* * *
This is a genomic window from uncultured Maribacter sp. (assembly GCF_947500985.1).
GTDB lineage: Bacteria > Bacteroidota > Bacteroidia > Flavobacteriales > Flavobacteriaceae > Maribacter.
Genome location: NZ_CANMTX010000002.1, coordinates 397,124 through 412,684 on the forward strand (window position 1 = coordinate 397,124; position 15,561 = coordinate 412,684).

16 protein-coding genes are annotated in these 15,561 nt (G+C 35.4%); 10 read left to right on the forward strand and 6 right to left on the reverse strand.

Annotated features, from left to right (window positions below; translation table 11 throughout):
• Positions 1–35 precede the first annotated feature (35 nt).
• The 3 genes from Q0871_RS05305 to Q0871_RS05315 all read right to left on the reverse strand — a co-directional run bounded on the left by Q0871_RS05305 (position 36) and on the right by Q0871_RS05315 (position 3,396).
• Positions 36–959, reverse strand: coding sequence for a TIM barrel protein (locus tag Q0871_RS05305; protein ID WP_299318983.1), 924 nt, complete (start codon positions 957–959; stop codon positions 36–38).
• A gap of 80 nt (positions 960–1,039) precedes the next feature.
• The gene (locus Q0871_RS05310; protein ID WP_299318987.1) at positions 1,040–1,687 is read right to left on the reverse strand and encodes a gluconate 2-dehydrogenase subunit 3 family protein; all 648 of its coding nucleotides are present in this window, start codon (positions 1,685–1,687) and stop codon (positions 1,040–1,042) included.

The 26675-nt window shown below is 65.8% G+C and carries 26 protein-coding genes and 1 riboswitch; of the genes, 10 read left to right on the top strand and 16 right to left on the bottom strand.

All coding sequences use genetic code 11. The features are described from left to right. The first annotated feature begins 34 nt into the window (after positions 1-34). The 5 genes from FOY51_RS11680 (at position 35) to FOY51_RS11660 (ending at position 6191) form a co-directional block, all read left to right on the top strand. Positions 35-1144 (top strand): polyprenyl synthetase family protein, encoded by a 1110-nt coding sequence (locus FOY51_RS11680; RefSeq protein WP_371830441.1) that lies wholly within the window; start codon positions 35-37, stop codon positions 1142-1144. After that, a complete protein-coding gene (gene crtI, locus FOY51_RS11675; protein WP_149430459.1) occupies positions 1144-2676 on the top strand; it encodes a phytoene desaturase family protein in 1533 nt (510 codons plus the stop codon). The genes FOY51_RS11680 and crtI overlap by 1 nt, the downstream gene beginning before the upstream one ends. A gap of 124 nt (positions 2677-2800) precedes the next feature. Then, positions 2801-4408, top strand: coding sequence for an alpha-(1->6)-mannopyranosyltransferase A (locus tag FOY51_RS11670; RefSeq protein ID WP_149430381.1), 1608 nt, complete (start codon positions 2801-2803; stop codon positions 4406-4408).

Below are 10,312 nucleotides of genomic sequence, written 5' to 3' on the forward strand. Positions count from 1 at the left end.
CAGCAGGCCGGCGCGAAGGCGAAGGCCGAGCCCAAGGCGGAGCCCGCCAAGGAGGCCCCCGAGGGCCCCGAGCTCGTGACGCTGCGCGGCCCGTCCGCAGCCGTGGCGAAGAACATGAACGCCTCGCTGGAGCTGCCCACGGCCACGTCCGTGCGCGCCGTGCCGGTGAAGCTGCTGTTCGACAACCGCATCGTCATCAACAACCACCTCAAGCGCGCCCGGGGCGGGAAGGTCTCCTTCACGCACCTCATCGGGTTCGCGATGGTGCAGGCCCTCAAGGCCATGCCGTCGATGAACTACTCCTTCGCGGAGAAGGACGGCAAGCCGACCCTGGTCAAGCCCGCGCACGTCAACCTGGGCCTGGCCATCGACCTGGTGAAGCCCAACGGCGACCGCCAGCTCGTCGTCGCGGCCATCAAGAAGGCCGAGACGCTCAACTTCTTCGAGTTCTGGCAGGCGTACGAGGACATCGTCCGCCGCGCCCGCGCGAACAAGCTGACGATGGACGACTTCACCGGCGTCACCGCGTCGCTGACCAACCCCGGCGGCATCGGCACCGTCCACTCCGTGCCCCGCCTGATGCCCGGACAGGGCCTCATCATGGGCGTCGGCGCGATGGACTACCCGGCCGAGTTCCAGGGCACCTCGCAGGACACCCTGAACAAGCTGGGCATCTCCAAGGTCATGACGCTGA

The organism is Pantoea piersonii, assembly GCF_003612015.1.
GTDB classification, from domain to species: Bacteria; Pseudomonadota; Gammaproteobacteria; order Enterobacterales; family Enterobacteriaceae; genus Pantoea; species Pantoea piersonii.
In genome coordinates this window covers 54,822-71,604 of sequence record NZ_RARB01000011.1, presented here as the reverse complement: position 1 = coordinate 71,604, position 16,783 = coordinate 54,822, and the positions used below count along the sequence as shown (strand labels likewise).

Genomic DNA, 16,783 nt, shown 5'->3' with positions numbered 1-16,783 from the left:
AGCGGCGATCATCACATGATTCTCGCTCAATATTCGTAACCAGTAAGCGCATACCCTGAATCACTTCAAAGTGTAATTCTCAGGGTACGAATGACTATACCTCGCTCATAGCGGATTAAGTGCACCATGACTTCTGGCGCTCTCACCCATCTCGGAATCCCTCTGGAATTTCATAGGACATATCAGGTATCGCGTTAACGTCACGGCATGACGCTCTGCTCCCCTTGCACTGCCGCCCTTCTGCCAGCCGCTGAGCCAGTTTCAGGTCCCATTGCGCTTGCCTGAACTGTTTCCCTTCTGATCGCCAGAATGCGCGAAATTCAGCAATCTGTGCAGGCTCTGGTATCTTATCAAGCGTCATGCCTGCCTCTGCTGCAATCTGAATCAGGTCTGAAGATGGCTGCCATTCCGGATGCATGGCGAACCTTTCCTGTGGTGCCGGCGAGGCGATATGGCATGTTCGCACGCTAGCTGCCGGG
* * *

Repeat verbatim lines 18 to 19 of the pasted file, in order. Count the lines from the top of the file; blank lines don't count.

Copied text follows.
Genomic DNA, 16,783 nt, shown 5'->3' with positions numbered 1-16,783 from the left:
AGCGGCGATCATCACATGATTCTCGCTCAATATTCGTAACCAGTAAGCGCATACCCTGAATCACTTCAAAGTGTAATTCTCAGGGTACGAATGACTATACCTCGCTCATAGCGGATTAAGTGCACCATGACTTCTGGCGCTCTCACCCATCTCGGAATCCCTCTGGAATTTCATAGGACATATCAGGTATCGCGTTAACGTCACGGCATGACGCTCTGCTCCCCTTGCACTGCCGCCCTTCTGCCAGCCGCTGAGCCAGTTTCAGGTCCCATTGCGCTTGCCTGAACTGTTTCCCTTCTGATCGCCAGAATGCGCGAAATTCAGCAATCTGTGCAGGCTCTGGTATCTTATCAAGCGTCATGCCTGCCTCTGCTGCAATCTGAATCAGGTCTGAAGATGGCTGCCATTCCGGATGCATGGCGAACCTTTCCTGTGGTGCCGGCGAGGCGATATGGCATGTTCGCACGCTAGCTGCCGGG